The dramatic tension between DavidSecond king of Israel, David united the northern and southern kingdoms. More, the righteousA righteous person is one who is ethical and faithful to God's covenant. Righteousness in the Old Testament is an attitude of God; in the New Testament it is a gift of God through grace. In the New Testament righteousness is a relationship with God... More and successful, and SaulThe first king of Israel More, the depressed and jealous, reaches a climax in these chapters.
Chapters 24 and 26 are virtually identical in their plot. Both begin with Saul learning of David’s hideout (24:1; 26:1); narrate David’s refusal to harm Saul, “the LORD’s anointed” (24:6, 10; 26:11); and conclude with Saul’s recognition that David is to be the next king (24:17-22; 26:21, 25). As such, they frame chapter 25, which relates the death of SamuelThe judge who anointed the first two kings of Israel More (v. 1).
All three stories portray David’s nobility and magnanimous nature. This is clearly indicated in the sparing of Saul’s life, not once but twice. The story of foolish Nabal (“fool” in Hebrew) and his clever wife Abigail also contributes to this impression.
- David understandably asks for provisions in return for the protection he has afforded the wealthy Nabal and his shepherds (25:2-8).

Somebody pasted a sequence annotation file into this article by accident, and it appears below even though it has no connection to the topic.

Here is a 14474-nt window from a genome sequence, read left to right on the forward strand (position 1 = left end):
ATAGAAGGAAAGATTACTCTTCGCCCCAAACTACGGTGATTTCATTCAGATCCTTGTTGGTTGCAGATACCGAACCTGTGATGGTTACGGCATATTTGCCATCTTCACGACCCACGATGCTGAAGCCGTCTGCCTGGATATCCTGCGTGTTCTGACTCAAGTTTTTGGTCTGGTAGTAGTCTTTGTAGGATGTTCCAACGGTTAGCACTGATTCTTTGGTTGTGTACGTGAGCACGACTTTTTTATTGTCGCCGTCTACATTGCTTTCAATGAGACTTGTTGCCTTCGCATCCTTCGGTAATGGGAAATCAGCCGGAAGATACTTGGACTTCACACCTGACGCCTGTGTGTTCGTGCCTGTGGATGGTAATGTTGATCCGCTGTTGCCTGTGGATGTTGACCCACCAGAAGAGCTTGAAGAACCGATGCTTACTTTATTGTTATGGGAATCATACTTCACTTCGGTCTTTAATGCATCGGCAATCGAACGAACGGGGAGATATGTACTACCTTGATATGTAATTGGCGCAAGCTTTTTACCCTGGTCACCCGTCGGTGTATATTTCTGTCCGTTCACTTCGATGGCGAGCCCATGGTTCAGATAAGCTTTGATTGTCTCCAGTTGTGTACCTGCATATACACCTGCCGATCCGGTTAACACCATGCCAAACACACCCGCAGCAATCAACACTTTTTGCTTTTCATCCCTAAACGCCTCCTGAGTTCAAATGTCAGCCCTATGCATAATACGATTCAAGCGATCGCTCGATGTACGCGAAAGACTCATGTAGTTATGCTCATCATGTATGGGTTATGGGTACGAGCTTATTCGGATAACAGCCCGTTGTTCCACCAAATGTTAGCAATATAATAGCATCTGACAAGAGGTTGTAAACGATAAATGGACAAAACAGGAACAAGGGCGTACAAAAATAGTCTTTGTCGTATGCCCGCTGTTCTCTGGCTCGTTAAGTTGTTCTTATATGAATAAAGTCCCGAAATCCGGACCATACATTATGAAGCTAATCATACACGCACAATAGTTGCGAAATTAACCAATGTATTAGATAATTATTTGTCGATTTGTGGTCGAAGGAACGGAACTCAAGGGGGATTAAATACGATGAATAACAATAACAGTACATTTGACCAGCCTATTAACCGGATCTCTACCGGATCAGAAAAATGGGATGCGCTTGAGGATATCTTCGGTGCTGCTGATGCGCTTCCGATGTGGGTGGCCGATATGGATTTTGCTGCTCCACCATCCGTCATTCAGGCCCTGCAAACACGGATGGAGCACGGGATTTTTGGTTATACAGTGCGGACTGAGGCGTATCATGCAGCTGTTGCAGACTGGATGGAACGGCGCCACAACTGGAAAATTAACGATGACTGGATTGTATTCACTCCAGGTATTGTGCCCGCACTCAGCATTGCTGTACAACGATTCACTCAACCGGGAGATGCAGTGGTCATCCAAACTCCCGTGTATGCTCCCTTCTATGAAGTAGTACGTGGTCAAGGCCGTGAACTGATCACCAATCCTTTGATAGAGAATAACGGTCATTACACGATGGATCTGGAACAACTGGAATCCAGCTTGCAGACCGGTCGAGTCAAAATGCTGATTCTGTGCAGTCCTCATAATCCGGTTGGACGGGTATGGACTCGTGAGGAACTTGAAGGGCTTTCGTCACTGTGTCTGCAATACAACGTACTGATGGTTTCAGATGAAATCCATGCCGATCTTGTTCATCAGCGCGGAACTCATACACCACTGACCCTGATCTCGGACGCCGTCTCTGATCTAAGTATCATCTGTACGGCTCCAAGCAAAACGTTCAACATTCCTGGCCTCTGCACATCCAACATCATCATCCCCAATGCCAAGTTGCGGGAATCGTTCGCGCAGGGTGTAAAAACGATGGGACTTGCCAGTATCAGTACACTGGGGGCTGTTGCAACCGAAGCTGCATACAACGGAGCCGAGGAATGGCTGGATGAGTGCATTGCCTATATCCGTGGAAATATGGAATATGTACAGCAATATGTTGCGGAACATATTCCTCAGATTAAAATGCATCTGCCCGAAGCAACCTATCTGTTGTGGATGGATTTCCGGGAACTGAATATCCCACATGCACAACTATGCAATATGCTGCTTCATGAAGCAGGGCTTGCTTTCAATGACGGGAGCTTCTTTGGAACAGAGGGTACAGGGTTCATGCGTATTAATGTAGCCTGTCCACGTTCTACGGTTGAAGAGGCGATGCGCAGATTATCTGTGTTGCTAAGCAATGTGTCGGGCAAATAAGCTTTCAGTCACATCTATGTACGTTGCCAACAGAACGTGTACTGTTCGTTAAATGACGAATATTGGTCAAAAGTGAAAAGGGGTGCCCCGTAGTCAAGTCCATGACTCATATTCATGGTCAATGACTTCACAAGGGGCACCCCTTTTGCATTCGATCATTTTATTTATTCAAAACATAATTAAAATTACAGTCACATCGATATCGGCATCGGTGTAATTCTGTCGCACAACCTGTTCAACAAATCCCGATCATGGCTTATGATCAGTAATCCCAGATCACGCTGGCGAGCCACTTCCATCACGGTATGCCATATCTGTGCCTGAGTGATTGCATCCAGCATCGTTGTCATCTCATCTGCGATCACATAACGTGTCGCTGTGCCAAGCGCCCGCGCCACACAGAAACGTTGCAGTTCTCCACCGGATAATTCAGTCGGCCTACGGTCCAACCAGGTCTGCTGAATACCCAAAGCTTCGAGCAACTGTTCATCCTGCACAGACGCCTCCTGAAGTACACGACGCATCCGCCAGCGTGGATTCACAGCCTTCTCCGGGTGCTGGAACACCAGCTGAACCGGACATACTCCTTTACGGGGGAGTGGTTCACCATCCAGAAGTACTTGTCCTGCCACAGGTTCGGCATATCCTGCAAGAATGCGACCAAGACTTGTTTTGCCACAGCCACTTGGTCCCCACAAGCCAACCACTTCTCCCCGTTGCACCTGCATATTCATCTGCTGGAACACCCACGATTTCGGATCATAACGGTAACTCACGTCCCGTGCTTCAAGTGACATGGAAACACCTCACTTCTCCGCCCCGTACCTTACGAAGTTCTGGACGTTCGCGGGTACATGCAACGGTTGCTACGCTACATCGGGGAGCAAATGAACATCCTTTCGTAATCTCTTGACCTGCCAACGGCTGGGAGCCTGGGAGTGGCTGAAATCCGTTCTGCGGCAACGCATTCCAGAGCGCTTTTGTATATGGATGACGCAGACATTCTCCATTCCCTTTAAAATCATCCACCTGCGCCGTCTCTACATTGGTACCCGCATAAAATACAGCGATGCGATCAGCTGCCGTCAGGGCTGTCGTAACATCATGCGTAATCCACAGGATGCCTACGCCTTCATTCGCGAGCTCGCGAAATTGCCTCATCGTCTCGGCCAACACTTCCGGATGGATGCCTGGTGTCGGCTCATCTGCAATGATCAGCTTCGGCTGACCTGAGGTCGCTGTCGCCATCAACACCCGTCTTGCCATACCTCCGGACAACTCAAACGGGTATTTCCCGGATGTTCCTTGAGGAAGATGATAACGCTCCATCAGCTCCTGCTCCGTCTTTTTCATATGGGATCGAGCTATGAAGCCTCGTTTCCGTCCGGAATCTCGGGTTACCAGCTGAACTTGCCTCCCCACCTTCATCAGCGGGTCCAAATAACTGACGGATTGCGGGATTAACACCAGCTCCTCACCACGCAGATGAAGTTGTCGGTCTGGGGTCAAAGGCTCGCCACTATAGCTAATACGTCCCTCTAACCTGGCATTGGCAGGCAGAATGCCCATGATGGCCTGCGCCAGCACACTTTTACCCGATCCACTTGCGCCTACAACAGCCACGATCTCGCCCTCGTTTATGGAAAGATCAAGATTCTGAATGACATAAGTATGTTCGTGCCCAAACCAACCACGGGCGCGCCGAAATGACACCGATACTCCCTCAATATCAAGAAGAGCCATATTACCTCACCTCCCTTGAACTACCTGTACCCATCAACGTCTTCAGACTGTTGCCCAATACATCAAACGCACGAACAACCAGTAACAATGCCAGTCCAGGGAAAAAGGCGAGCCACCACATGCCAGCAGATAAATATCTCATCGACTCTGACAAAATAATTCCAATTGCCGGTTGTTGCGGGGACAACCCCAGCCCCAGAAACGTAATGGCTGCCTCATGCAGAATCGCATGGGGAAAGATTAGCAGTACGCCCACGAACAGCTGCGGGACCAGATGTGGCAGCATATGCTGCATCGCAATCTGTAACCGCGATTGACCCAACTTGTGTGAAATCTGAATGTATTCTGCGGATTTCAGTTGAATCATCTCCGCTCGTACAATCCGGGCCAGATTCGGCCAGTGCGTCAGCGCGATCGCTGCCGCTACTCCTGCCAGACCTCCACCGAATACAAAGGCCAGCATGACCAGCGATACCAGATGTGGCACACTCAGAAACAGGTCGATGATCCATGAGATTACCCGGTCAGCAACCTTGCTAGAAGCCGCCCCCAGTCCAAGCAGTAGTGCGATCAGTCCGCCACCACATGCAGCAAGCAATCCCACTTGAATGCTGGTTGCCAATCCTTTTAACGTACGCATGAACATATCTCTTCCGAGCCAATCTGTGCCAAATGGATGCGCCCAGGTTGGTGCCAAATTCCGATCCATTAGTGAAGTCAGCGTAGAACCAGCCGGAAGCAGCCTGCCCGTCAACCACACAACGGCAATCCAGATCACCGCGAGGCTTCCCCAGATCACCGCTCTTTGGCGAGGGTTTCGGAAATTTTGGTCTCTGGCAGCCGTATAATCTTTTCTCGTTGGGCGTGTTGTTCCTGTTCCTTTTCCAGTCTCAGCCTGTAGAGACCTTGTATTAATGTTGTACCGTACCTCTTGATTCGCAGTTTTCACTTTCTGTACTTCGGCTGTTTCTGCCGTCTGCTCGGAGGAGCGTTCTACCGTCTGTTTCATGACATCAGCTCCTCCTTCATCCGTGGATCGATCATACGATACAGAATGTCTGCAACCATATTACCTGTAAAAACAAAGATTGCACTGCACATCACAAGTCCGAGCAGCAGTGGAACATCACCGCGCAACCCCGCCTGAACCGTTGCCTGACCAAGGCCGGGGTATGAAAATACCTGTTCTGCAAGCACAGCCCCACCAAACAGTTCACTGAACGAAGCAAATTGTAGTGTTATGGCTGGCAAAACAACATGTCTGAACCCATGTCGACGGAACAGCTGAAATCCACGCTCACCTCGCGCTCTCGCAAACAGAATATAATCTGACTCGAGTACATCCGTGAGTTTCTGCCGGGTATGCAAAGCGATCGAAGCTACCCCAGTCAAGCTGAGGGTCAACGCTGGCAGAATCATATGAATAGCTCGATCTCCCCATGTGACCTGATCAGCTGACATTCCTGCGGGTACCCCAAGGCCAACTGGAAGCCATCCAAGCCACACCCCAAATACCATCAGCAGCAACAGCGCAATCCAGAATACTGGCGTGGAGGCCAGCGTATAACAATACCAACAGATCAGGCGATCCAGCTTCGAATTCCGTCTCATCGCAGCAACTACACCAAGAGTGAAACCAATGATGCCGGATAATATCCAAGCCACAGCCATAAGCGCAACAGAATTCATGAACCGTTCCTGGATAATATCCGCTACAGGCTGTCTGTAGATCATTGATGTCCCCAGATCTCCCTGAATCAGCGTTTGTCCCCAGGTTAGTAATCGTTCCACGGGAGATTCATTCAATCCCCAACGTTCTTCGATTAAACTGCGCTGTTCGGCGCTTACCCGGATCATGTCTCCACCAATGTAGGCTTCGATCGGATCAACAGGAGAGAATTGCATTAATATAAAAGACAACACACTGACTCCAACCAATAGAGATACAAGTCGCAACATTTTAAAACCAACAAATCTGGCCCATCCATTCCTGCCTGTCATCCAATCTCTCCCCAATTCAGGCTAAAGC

- Nabal, true to his name, refuses, betraying a selfish and ungrateful nature (vv. 9-11).
- Upon hearing Nabal’s response, David prepared to annihilate every male in Nabal’s householdA household is a living unit comprised of all the persons who live in one house. A household would embrace all the members of a family, including servants and slaves. In the book of Acts, stories are told of various persons and their households, like... More (vv. 12-13, 21-22).
- Fortunately, Abigail, Nabal’s clever wife, stepped in to prevent David’s reckless show of force against her foolish husband: first by arranging a meeting (vv. 18-20) and then, in a magnificent speech, convincing David to relent by reminding him that since the Lord has previously kept David from incurring bloodguilt (by sparing Saul?), it would be foolish to jeopardize his future position as “prince over Israel” by acting recklessly now (vv. 23-31).
- Later, Abigail told her husband what she had done and “his heart died within him”; ten days later, “the LORD struck Nabal, and he died” (vv. 33-38). The story ends with David’s courting of, and marriage to, Abigail (vv. 39-42).